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Clin Pharmacol Ther. 2000 Dec;68(6):598-604.

St John's Wort induces intestinal P-glycoprotein/MDR1 and intestinal and hepatic CYP3A4.

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Department of Medicine, Institute of Clinical Chemistry, Zürich, Switzerland.



St John's Wort (hypericum perforatum) is an herbal medicine that is frequently used for therapy of mild depression. Recently, St John's Wort was reported to substantially decrease blood/plasma concentrations and efficacy of cyclosporine (INN, ciclosporin), indinavir, and digoxin. In this study we investigated the mechanisms of these St John's Wort-induced drug interactions.


In a preclinical study, the administration of St John's Wort extract to rats during 14 days resulted in a 3.8-fold increase of intestinal P-glycoprotein/Mdrl expression and in a 2.5-fold increase in hepatic CYP3A2 expression (Western blot analyses). In a clinical study, the administration of St John's Wort extract to 8 healthy male volunteers during 14 days resulted in an 18% decrease of digoxin exposure after a single digoxin dose (0.5 mg), in 1.4- and 1.5-fold increased expressions of duodenal P-glycoprotein/MDR1 and CYP3A4, respectively, and in a 1.4-fold increase in the functional activity of hepatic CYP3A4 (14C-erythromycin breath test).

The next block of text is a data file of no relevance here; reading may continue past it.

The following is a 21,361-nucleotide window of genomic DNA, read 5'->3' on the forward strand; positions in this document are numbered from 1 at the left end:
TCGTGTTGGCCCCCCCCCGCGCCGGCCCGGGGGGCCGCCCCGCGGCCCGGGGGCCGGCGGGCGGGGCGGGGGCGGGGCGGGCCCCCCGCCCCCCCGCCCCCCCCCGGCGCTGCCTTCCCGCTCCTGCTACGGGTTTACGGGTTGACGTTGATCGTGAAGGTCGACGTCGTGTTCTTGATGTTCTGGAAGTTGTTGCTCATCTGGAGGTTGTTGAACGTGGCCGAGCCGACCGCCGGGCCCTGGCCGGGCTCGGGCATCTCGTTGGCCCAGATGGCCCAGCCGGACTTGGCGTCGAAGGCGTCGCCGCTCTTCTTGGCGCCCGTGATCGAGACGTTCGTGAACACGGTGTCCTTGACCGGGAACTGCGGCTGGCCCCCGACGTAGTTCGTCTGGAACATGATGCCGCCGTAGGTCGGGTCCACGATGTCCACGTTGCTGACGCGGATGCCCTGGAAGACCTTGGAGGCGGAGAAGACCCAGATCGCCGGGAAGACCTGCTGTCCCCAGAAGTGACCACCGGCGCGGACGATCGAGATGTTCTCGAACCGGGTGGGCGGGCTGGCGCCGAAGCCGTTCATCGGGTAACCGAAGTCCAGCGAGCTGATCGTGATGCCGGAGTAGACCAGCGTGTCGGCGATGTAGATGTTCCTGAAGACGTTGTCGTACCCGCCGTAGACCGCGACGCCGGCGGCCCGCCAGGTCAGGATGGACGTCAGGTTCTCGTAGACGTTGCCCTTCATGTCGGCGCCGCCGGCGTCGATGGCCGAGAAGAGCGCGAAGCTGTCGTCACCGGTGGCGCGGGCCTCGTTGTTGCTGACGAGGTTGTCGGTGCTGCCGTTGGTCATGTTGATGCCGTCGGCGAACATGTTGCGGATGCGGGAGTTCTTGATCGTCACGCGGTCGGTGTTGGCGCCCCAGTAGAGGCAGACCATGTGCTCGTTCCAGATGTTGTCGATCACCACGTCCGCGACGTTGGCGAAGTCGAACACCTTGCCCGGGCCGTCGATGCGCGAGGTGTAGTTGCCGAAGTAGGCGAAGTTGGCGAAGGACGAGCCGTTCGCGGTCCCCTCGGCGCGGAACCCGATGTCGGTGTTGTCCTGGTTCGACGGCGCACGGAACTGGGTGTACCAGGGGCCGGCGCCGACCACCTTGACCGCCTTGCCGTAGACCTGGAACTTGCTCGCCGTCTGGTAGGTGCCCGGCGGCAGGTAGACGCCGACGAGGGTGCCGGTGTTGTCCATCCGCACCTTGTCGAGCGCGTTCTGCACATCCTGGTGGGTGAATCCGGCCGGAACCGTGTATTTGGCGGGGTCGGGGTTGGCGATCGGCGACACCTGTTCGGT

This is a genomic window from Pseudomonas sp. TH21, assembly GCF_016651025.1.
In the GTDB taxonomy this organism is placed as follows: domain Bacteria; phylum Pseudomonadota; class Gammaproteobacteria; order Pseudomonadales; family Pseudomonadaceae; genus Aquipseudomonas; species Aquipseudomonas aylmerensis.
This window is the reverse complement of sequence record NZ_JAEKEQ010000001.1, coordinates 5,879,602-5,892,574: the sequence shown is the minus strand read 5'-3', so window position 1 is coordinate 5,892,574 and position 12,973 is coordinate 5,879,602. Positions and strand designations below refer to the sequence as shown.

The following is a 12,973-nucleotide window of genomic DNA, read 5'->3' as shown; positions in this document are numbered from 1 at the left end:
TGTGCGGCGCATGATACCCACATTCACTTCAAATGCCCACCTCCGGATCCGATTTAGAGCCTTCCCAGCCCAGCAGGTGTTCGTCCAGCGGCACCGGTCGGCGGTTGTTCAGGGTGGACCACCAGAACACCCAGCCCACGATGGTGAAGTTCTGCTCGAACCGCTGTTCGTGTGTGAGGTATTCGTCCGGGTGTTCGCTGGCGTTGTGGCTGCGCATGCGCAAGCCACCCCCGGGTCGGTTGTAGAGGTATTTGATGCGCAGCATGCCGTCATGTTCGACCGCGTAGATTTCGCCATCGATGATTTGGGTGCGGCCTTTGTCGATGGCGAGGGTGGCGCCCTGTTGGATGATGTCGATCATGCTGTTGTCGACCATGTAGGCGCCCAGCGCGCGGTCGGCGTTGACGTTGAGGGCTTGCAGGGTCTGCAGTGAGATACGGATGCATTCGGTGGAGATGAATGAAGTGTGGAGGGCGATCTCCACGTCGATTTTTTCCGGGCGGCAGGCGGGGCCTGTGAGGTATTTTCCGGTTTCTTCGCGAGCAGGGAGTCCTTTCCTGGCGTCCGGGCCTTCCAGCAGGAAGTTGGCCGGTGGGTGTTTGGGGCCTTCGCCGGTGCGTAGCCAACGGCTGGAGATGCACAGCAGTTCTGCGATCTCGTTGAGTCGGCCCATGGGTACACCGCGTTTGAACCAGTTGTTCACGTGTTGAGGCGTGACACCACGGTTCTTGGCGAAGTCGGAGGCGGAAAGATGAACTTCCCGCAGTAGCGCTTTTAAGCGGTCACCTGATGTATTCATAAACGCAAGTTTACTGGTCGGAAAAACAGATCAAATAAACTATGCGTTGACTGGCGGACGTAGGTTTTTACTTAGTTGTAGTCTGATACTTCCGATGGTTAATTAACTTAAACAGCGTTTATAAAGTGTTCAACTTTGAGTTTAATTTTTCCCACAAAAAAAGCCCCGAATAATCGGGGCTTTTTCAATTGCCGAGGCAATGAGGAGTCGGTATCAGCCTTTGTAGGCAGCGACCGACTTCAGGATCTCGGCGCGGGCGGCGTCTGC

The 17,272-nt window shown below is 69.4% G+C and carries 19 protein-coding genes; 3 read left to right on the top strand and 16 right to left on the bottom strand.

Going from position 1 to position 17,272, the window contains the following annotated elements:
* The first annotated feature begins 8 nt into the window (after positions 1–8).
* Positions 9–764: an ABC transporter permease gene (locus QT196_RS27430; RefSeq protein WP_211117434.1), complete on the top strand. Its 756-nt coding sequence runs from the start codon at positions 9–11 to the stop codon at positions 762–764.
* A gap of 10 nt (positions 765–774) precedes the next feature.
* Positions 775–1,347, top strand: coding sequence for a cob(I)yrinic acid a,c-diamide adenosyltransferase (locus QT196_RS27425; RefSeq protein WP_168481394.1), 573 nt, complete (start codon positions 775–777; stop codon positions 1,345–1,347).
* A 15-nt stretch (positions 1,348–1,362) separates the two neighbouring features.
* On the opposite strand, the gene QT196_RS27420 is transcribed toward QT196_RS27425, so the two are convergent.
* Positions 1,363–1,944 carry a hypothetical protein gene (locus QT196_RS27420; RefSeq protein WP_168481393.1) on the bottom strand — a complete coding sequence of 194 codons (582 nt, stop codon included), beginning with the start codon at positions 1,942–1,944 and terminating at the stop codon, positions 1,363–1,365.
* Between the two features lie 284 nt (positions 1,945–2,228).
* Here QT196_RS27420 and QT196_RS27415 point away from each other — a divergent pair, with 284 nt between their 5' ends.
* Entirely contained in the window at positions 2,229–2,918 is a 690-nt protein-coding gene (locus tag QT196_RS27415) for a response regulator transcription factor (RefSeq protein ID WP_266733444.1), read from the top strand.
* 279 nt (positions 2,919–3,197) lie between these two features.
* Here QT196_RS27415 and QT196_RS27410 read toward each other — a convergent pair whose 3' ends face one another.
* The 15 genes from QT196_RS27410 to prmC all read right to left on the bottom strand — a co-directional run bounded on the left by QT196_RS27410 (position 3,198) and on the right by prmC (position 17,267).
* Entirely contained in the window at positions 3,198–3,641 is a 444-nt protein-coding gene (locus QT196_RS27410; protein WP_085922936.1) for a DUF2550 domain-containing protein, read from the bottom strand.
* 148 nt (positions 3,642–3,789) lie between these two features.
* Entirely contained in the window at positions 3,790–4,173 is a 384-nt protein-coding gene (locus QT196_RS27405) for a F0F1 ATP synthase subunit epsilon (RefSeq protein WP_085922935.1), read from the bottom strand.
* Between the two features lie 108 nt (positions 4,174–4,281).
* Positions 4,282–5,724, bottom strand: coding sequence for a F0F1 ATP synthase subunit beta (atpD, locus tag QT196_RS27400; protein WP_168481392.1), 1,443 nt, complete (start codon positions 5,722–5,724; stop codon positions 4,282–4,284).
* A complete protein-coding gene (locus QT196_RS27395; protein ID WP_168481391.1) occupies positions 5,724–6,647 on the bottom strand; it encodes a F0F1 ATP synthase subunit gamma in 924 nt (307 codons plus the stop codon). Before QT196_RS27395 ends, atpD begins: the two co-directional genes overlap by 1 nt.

These results indicate direct inducing effects of St John's Wort on intestinal P-glycoprotein/MDR1 (in rats and humans), hepatic CYP3A2 (in rats), and intestinal and hepatic CYP3A4 (in humans). Therefore the results provide a mechanistic explanation for the previously observed drug interactions in patients and support the importance of intestinal P-glycoprotein/MDR1 in addition to intestinal and hepatic CYP3A4 for overall drug absorption and disposition in humans.

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